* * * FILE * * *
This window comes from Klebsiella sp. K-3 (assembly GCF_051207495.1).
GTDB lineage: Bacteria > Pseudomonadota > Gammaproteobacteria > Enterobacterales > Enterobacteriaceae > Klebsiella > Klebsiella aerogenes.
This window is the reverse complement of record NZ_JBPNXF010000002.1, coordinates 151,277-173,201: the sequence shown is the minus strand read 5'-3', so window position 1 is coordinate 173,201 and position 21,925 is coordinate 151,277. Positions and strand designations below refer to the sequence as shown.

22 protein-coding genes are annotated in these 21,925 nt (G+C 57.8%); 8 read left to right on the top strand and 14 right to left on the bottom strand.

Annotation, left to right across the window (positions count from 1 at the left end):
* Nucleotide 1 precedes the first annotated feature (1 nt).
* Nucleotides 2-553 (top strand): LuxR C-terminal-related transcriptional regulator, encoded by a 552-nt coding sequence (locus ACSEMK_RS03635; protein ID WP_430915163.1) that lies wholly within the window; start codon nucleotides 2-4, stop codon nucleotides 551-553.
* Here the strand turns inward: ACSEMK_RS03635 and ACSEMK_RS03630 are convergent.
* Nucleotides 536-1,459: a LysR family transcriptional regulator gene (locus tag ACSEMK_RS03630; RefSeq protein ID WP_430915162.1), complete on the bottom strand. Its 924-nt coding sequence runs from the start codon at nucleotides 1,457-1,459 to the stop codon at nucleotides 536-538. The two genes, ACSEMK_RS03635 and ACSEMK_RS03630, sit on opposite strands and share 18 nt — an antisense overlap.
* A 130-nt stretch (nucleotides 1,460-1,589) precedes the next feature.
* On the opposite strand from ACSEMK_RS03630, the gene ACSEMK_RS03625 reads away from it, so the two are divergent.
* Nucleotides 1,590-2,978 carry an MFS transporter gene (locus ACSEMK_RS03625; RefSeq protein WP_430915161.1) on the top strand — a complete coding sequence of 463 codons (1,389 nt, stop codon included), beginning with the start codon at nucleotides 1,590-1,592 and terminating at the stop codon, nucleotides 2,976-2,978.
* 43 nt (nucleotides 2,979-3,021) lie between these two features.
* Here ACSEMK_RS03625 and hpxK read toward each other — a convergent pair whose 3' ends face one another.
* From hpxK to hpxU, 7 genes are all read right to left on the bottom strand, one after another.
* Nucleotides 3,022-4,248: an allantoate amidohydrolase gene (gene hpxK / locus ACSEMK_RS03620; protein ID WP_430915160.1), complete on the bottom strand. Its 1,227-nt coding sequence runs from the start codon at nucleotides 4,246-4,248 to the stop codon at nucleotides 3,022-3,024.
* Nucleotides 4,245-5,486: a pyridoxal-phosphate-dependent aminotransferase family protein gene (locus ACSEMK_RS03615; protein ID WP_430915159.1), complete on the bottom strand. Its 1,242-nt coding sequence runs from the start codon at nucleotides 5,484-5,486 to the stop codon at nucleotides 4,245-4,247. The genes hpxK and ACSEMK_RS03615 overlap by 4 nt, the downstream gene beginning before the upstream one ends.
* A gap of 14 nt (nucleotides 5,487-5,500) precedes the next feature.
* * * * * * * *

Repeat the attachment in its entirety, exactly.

This window comes from Klebsiella sp. K-3 (assembly GCF_051207495.1).
GTDB lineage: Bacteria > Pseudomonadota > Gammaproteobacteria > Enterobacterales > Enterobacteriaceae > Klebsiella > Klebsiella aerogenes.
This window is the reverse complement of record NZ_JBPNXF010000002.1, coordinates 151,277-173,201: the sequence shown is the minus strand read 5'-3', so window position 1 is coordinate 173,201 and position 21,925 is coordinate 151,277. Positions and strand designations below refer to the sequence as shown.

22 protein-coding genes are annotated in these 21,925 nt (G+C 57.8%); 8 read left to right on the top strand and 14 right to left on the bottom strand.

Annotation, left to right across the window (positions count from 1 at the left end):
* Nucleotide 1 precedes the first annotated feature (1 nt).
* Nucleotides 2-553 (top strand): LuxR C-terminal-related transcriptional regulator, encoded by a 552-nt coding sequence (locus ACSEMK_RS03635; protein ID WP_430915163.1) that lies wholly within the window; start codon nucleotides 2-4, stop codon nucleotides 551-553.
* Here the strand turns inward: ACSEMK_RS03635 and ACSEMK_RS03630 are convergent.
* Nucleotides 536-1,459: a LysR family transcriptional regulator gene (locus tag ACSEMK_RS03630; RefSeq protein ID WP_430915162.1), complete on the bottom strand. Its 924-nt coding sequence runs from the start codon at nucleotides 1,457-1,459 to the stop codon at nucleotides 536-538. The two genes, ACSEMK_RS03635 and ACSEMK_RS03630, sit on opposite strands and share 18 nt — an antisense overlap.
* A 130-nt stretch (nucleotides 1,460-1,589) precedes the next feature.
* On the opposite strand from ACSEMK_RS03630, the gene ACSEMK_RS03625 reads away from it, so the two are divergent.
* Nucleotides 1,590-2,978 carry an MFS transporter gene (locus ACSEMK_RS03625; RefSeq protein WP_430915161.1) on the top strand — a complete coding sequence of 463 codons (1,389 nt, stop codon included), beginning with the start codon at nucleotides 1,590-1,592 and terminating at the stop codon, nucleotides 2,976-2,978.
* 43 nt (nucleotides 2,979-3,021) lie between these two features.
* Here ACSEMK_RS03625 and hpxK read toward each other — a convergent pair whose 3' ends face one another.
* From hpxK to hpxU, 7 genes are all read right to left on the bottom strand, one after another.
* Nucleotides 3,022-4,248: an allantoate amidohydrolase gene (gene hpxK / locus ACSEMK_RS03620; protein ID WP_430915160.1), complete on the bottom strand. Its 1,227-nt coding sequence runs from the start codon at nucleotides 4,246-4,248 to the stop codon at nucleotides 3,022-3,024.
* Nucleotides 4,245-5,486: a pyridoxal-phosphate-dependent aminotransferase family protein gene (locus ACSEMK_RS03615; protein ID WP_430915159.1), complete on the bottom strand. Its 1,242-nt coding sequence runs from the start codon at nucleotides 5,484-5,486 to the stop codon at nucleotides 4,245-4,247. The genes hpxK and ACSEMK_RS03615 overlap by 4 nt, the downstream gene beginning before the upstream one ends.
* A gap of 14 nt (nucleotides 5,487-5,500) precedes the next feature.